The Colorado board’s choice of drugs to review elucidates one of the thorniest questions the board must wrangle with: Would lowering the price tag for rare-disease medications lead manufacturers to pull out of the state or limit their availability? State officials contend that the high cost of prescription drugs puts them out of reach for some patients, while patients worry that they’ll lose access to a life-changing therapy and that fewer dollars will be available to develop breakthrough medications. And with affordability boards in other states poised to undergo similar exercises, what happens in Colorado could have implications nationwide.
“It just puts Trikafta as a whole at risk,” Walker said. “It would start here, but it could create a ripple effect.”
Cystic fibrosis is a genetic condition that causes the body to produce thick, sticky mucus that clogs the lungs and digestive system, leading to lung damage, infections, and malnutrition. It is a progressive disease that results in irreversible lung damage and a median age of death of 34 years. There is no cure.
The rare disease affects fewer than 40,000 people in the U.S., including about 700 in Colorado. That means research and development costs are spread across a smaller number of patients than for more common conditions, such as the millions of people with heart disease or cancer.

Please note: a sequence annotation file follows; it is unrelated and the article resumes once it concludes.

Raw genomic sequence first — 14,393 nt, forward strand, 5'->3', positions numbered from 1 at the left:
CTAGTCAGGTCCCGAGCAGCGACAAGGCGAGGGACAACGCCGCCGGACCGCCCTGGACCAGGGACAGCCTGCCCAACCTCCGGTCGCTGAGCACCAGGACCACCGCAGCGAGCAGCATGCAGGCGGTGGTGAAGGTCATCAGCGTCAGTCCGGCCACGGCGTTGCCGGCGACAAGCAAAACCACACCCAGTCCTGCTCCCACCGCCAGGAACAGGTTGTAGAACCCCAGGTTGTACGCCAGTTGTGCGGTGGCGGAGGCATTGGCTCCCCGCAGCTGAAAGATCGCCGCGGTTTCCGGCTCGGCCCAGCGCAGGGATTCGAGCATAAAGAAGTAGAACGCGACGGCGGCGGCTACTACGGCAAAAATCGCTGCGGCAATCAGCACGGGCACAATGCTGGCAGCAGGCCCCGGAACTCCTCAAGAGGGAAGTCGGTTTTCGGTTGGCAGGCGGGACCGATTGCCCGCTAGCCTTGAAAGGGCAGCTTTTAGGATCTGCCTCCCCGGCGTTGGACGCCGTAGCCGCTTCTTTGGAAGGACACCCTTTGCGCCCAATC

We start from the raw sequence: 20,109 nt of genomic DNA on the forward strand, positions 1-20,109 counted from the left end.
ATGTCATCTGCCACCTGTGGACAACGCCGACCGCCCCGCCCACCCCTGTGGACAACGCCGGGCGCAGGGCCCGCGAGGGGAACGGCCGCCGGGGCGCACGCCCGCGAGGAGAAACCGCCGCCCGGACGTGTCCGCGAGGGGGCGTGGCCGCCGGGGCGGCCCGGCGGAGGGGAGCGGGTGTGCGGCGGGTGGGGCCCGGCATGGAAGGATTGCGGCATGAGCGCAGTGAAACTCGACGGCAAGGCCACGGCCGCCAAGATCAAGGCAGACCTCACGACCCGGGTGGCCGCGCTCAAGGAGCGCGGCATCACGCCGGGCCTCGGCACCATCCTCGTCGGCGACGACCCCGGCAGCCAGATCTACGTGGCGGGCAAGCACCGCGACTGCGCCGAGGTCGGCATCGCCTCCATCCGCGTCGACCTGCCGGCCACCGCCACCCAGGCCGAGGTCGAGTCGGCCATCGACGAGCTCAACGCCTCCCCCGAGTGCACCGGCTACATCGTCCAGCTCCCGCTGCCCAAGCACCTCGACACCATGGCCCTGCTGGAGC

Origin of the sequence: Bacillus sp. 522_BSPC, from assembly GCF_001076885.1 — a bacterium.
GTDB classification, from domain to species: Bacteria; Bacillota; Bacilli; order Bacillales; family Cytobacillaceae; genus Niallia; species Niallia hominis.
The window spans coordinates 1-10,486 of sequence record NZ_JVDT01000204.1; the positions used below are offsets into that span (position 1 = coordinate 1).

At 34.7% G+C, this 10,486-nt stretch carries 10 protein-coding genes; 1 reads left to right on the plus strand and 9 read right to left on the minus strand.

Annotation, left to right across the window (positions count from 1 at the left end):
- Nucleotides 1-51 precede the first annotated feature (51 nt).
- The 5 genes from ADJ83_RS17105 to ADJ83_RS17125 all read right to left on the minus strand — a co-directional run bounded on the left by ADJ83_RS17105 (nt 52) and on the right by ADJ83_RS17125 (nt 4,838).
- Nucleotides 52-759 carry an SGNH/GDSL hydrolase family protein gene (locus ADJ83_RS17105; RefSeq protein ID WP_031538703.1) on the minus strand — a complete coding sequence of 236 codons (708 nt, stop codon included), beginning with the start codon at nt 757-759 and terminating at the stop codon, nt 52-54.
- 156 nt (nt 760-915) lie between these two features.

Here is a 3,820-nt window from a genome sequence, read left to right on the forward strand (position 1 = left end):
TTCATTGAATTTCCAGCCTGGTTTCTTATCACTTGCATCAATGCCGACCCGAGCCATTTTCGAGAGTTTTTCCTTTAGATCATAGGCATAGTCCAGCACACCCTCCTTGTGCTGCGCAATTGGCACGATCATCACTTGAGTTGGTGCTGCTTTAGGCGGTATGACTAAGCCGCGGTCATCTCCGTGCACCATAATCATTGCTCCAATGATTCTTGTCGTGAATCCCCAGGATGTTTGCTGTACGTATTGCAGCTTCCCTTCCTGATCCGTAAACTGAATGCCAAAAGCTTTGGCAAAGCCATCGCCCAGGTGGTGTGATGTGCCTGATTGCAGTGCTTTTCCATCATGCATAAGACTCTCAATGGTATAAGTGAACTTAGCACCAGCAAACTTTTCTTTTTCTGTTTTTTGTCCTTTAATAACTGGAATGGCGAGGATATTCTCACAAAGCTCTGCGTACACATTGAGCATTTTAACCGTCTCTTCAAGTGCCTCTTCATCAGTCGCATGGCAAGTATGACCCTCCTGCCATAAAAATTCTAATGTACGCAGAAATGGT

Officials from Vertex Pharmaceuticals declined a request for an interview. But company spokesperson Sarah D’Souza emailed a statement saying that “the price of this medicine reflects its value to patients, the small number of people living with CF, the billions of dollars Vertex has invested to date to develop the first medicines to treat the underlying cause of CF, and the billions more we are investing in CF and other serious diseases.”
Setting an upper payment limit, the company said, could hinder access to drugs like Trikafta and curtail investment in scientific innovation and drug discovery.
State officials counter that Vertex and other drugmakers are resorting to fear-mongering to protect their profits.
Colorado Insurance Commissioner Michael Conway said that whenever the state talks about saving people money on health care, the affected entity — be it a hospital, insurance company, or drug manufacturer — cries foul and claims there will be an access problem.